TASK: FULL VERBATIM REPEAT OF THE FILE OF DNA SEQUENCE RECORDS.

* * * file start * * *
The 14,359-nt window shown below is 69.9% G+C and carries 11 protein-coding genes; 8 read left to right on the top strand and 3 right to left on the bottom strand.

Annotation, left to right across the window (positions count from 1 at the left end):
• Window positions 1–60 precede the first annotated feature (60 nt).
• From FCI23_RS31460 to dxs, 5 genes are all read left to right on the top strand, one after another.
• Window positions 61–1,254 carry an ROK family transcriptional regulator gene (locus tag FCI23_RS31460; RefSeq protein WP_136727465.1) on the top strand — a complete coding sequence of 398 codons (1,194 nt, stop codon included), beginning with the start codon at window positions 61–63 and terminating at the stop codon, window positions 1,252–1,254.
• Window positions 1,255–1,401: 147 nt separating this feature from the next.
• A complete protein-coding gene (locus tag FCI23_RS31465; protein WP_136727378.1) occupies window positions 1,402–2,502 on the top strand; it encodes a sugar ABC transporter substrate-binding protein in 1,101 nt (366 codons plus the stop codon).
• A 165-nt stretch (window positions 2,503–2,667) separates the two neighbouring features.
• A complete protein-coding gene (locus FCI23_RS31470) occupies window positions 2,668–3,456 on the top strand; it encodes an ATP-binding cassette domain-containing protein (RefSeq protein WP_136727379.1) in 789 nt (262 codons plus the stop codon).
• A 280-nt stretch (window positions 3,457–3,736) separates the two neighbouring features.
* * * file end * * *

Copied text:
The 14,359-nt window shown below is 69.9% G+C and carries 11 protein-coding genes; 8 read left to right on the top strand and 3 right to left on the bottom strand.

Annotation, left to right across the window (positions count from 1 at the left end):
• Window positions 1–60 precede the first annotated feature (60 nt).
• From FCI23_RS31460 to dxs, 5 genes are all read left to right on the top strand, one after another.
• Window positions 61–1,254 carry an ROK family transcriptional regulator gene (locus tag FCI23_RS31460; RefSeq protein WP_136727465.1) on the top strand — a complete coding sequence of 398 codons (1,194 nt, stop codon included), beginning with the start codon at window positions 61–63 and terminating at the stop codon, window positions 1,252–1,254.
• Window positions 1,255–1,401: 147 nt separating this feature from the next.
• A complete protein-coding gene (locus tag FCI23_RS31465; protein WP_136727378.1) occupies window positions 1,402–2,502 on the top strand; it encodes a sugar ABC transporter substrate-binding protein in 1,101 nt (366 codons plus the stop codon).
• A 165-nt stretch (window positions 2,503–2,667) separates the two neighbouring features.
• A complete protein-coding gene (locus FCI23_RS31470) occupies window positions 2,668–3,456 on the top strand; it encodes an ATP-binding cassette domain-containing protein (RefSeq protein WP_136727379.1) in 789 nt (262 codons plus the stop codon).
• A 280-nt stretch (window positions 3,457–3,736) separates the two neighbouring features.